Why the stock market rallied

Two possible paths forward for the economy and markets

This is usually how it works. Just when the world appears to be full of nothing but darkness and despair, the wind shifts and attitudes improve. The same often occurs in the opposite direction when conditions seem nearly perfect. Behavioral finance academics attribute this phenomenon to a distinctly human trait called recency bias. When current conditions feel extreme, they’re viewed as unprecedented and intractable even though history is replete with previous examples that were only temporary.

As of the date this commentary was written, the stock market has climbed more than 15% from its June 16 low. The rally followed a plunge that took some of the major indexes well into bear market territory earlier in the year. When the selloff began, investors were expecting rampant inflation and shortages attributable to Russia’s invasion of Ukraine. Spikes in interest rates, empty store shelves, $10 a gallon gasoline, and a stiff recession were just around the corner. Those expectations proved directionally correct, but extremes never materialized.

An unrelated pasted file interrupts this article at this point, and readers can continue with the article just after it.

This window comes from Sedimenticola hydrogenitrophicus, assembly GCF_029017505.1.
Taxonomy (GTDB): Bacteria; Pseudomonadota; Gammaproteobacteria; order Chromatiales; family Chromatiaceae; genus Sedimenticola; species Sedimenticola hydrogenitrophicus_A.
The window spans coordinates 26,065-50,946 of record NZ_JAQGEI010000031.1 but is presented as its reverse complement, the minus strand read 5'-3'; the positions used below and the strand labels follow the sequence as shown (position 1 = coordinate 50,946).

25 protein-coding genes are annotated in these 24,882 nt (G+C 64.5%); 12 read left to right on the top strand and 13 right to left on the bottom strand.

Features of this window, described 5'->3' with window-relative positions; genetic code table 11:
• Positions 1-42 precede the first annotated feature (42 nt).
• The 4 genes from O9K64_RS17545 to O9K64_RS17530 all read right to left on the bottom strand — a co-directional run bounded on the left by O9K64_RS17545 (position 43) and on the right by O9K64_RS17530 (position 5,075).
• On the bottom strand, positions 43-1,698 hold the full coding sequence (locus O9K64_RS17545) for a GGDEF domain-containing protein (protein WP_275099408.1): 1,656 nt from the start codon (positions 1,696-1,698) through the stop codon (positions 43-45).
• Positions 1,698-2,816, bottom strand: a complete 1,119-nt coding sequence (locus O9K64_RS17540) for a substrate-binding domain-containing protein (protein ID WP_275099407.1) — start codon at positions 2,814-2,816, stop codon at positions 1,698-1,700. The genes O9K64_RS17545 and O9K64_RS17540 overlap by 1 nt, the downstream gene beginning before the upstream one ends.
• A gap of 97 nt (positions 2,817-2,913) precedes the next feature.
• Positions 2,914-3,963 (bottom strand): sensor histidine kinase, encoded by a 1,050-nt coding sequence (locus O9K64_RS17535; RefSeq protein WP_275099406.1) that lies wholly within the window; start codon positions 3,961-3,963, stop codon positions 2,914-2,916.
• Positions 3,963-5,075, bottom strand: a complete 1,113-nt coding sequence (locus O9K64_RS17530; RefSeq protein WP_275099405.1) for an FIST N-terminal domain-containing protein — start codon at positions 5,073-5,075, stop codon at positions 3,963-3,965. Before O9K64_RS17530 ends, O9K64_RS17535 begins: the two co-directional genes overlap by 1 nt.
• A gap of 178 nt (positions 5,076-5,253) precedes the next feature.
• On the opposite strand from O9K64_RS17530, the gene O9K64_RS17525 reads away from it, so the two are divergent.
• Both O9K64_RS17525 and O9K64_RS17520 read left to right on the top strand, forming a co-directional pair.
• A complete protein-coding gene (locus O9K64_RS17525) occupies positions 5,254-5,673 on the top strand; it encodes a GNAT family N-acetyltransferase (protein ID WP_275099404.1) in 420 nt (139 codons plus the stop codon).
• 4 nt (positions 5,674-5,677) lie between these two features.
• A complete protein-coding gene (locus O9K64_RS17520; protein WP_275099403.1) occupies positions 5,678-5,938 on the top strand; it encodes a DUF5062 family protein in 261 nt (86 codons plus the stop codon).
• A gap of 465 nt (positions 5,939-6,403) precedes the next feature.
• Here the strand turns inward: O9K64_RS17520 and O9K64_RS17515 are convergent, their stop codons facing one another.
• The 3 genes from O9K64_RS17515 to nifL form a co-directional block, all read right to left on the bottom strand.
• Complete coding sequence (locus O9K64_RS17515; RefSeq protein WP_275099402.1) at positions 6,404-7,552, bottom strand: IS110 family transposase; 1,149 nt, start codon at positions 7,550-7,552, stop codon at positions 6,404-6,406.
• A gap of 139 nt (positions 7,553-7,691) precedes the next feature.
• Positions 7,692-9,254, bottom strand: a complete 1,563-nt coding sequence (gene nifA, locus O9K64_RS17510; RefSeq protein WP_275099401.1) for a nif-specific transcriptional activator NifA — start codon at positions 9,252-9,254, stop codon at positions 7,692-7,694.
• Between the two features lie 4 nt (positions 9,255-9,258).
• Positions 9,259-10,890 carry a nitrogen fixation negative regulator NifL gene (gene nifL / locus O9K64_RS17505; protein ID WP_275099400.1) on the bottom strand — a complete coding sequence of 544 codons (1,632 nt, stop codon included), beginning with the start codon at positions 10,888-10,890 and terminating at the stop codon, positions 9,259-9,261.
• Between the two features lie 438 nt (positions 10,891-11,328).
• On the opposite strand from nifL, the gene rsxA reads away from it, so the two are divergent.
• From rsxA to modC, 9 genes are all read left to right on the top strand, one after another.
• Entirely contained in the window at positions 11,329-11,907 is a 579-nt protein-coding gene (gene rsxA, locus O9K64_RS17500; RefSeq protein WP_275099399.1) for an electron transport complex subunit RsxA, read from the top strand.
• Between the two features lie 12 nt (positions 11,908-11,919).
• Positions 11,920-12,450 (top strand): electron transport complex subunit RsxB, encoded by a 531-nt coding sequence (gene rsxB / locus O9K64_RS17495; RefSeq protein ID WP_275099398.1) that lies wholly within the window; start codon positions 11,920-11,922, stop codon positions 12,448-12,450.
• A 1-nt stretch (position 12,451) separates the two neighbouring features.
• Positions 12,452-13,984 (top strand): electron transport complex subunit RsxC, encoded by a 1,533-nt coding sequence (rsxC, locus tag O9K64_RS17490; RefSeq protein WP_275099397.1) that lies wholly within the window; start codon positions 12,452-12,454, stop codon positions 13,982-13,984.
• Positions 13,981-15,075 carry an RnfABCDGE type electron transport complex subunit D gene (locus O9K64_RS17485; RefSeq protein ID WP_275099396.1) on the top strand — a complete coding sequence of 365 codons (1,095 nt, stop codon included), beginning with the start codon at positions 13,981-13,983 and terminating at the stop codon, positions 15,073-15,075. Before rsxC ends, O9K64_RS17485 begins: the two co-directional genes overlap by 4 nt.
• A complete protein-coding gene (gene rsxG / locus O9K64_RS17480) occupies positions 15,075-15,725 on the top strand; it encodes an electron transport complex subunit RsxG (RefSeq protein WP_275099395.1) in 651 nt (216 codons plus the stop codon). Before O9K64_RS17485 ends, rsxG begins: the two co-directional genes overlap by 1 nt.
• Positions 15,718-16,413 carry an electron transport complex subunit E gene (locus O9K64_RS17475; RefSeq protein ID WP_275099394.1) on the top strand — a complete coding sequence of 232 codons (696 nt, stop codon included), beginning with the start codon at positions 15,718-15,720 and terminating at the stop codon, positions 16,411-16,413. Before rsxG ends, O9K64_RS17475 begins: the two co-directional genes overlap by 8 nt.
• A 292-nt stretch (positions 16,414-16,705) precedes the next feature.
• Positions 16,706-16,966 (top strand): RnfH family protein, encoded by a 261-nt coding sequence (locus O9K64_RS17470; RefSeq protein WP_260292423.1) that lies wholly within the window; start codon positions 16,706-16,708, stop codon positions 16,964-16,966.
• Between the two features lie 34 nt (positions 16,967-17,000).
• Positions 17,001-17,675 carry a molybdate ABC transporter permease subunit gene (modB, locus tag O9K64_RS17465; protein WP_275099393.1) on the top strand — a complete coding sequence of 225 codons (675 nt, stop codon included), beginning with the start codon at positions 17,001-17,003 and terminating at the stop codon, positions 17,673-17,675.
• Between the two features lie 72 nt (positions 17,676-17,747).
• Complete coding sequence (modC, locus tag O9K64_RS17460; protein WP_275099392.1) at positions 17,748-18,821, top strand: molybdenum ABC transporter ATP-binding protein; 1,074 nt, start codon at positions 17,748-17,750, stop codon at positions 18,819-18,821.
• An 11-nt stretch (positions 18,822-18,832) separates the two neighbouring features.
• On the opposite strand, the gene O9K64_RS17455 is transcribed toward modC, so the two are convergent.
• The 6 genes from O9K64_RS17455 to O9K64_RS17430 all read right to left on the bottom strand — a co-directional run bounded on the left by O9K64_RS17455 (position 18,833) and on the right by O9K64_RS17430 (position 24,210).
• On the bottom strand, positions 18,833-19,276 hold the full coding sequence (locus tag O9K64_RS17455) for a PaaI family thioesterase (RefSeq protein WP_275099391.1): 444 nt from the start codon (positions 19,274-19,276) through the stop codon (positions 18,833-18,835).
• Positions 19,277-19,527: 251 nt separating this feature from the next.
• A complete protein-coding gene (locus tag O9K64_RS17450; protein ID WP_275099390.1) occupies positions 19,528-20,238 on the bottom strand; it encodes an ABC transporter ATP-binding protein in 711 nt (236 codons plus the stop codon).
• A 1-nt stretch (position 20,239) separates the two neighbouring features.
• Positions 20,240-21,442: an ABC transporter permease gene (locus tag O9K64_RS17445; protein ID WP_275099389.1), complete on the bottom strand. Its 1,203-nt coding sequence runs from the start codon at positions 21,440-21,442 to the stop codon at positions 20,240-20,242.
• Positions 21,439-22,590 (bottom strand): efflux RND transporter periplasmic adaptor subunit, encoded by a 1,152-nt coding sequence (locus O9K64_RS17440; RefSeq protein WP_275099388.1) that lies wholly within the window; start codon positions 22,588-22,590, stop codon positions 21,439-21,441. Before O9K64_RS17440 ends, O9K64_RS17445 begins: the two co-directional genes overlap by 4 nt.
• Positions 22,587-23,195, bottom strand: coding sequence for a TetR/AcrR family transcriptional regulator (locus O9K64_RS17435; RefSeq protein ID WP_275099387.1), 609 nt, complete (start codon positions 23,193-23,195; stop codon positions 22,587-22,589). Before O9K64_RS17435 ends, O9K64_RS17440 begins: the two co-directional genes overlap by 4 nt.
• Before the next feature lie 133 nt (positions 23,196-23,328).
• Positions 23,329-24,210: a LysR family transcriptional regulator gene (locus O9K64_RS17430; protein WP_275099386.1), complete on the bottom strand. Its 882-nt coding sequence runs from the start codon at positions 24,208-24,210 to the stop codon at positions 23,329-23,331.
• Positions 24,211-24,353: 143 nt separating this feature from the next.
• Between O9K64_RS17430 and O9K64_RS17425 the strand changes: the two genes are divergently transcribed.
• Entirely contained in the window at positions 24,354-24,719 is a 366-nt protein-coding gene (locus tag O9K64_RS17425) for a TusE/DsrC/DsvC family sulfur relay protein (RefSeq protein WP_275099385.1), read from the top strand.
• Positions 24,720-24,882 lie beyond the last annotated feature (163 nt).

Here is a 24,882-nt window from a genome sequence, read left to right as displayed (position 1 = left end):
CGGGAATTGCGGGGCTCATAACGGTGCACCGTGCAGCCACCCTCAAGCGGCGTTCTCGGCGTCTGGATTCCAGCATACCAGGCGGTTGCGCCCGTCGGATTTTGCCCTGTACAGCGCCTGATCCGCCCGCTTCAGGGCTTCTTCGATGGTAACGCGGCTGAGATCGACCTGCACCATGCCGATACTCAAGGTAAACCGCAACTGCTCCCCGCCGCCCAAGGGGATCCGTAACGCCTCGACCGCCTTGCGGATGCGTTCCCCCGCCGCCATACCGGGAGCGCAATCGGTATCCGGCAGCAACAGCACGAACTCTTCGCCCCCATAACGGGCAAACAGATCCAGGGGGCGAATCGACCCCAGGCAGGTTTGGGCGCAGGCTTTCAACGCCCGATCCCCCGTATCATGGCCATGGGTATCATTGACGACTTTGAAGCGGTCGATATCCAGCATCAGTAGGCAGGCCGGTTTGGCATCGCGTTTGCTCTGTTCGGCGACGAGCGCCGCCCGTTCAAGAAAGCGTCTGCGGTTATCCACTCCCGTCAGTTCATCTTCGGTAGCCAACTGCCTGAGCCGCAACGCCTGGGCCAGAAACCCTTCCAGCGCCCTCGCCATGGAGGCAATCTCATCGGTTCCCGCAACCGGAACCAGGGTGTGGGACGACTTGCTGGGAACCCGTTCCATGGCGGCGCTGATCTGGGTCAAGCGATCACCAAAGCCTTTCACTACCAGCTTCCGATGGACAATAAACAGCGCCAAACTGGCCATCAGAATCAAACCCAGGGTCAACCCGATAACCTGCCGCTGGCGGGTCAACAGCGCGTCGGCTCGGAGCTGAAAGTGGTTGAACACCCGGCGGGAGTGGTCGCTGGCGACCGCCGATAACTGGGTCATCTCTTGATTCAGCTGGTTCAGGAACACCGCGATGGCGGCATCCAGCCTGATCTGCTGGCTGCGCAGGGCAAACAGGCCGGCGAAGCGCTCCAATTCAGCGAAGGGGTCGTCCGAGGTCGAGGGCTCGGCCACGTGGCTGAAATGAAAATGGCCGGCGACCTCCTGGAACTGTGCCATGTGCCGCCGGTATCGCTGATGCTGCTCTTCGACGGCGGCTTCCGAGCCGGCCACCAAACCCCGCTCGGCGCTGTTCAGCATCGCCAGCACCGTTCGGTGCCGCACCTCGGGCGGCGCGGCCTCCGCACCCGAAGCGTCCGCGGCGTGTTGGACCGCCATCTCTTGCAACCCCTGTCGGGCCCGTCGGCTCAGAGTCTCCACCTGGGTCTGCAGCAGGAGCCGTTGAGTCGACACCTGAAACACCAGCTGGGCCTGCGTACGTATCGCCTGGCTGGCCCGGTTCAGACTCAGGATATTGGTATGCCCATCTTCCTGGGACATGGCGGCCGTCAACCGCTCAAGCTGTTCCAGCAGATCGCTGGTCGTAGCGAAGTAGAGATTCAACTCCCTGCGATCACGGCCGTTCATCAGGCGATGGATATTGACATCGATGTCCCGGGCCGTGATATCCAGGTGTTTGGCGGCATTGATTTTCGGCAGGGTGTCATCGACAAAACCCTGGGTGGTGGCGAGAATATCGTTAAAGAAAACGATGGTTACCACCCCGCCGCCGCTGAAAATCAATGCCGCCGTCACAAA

The post-pandemic story is still being written, but at this point, oil and other commodity prices, interest rates and inflation are either falling or rising at a slowing pace. They’re still higher than where they started the year, but they’re mostly well below levels that were previously expected. Changes in bond prices and spreads also indicate absence of extremes. Financial markets love all of this, so off to the races they go.


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